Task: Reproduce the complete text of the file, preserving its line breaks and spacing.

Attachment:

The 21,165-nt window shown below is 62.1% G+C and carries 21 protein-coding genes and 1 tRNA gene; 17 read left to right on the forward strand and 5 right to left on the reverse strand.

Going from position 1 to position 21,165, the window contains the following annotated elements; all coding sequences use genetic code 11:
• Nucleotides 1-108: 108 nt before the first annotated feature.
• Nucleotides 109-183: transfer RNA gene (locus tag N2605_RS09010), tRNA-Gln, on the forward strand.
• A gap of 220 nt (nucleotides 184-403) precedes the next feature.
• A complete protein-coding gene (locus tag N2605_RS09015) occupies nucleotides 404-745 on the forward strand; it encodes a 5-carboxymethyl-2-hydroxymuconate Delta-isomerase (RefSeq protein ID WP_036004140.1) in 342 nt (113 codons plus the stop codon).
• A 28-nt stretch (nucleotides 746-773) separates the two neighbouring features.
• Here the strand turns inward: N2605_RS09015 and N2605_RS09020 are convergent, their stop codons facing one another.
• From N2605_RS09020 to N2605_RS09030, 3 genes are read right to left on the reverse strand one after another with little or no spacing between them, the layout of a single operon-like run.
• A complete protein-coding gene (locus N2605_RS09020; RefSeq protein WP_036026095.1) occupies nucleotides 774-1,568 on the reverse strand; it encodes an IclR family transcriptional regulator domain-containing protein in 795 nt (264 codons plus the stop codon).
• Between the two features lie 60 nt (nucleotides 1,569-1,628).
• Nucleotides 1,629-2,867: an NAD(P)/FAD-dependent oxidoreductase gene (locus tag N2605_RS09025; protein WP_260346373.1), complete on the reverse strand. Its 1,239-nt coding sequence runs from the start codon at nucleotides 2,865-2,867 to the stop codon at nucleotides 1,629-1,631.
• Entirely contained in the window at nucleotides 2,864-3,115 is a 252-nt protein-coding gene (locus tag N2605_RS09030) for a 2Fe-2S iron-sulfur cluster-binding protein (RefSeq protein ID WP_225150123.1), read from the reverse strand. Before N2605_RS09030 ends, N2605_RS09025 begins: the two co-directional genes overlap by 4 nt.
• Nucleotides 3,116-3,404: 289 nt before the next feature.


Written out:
The 21,165-nt window shown below is 62.1% G+C and carries 21 protein-coding genes and 1 tRNA gene; 17 read left to right on the forward strand and 5 right to left on the reverse strand.

Going from position 1 to position 21,165, the window contains the following annotated elements; all coding sequences use genetic code 11:
• Nucleotides 1-108: 108 nt before the first annotated feature.
• Nucleotides 109-183: transfer RNA gene (locus tag N2605_RS09010), tRNA-Gln, on the forward strand.
• A gap of 220 nt (nucleotides 184-403) precedes the next feature.
• A complete protein-coding gene (locus tag N2605_RS09015) occupies nucleotides 404-745 on the forward strand; it encodes a 5-carboxymethyl-2-hydroxymuconate Delta-isomerase (RefSeq protein ID WP_036004140.1) in 342 nt (113 codons plus the stop codon).
• A 28-nt stretch (nucleotides 746-773) separates the two neighbouring features.
• Here the strand turns inward: N2605_RS09015 and N2605_RS09020 are convergent, their stop codons facing one another.
• From N2605_RS09020 to N2605_RS09030, 3 genes are read right to left on the reverse strand one after another with little or no spacing between them, the layout of a single operon-like run.
• A complete protein-coding gene (locus N2605_RS09020; RefSeq protein WP_036026095.1) occupies nucleotides 774-1,568 on the reverse strand; it encodes an IclR family transcriptional regulator domain-containing protein in 795 nt (264 codons plus the stop codon).
• Between the two features lie 60 nt (nucleotides 1,569-1,628).
• Nucleotides 1,629-2,867: an NAD(P)/FAD-dependent oxidoreductase gene (locus tag N2605_RS09025; protein WP_260346373.1), complete on the reverse strand. Its 1,239-nt coding sequence runs from the start codon at nucleotides 2,865-2,867 to the stop codon at nucleotides 1,629-1,631.
• Entirely contained in the window at nucleotides 2,864-3,115 is a 252-nt protein-coding gene (locus tag N2605_RS09030) for a 2Fe-2S iron-sulfur cluster-binding protein (RefSeq protein ID WP_225150123.1), read from the reverse strand. Before N2605_RS09030 ends, N2605_RS09025 begins: the two co-directional genes overlap by 4 nt.
• Nucleotides 3,116-3,404: 289 nt before the next feature.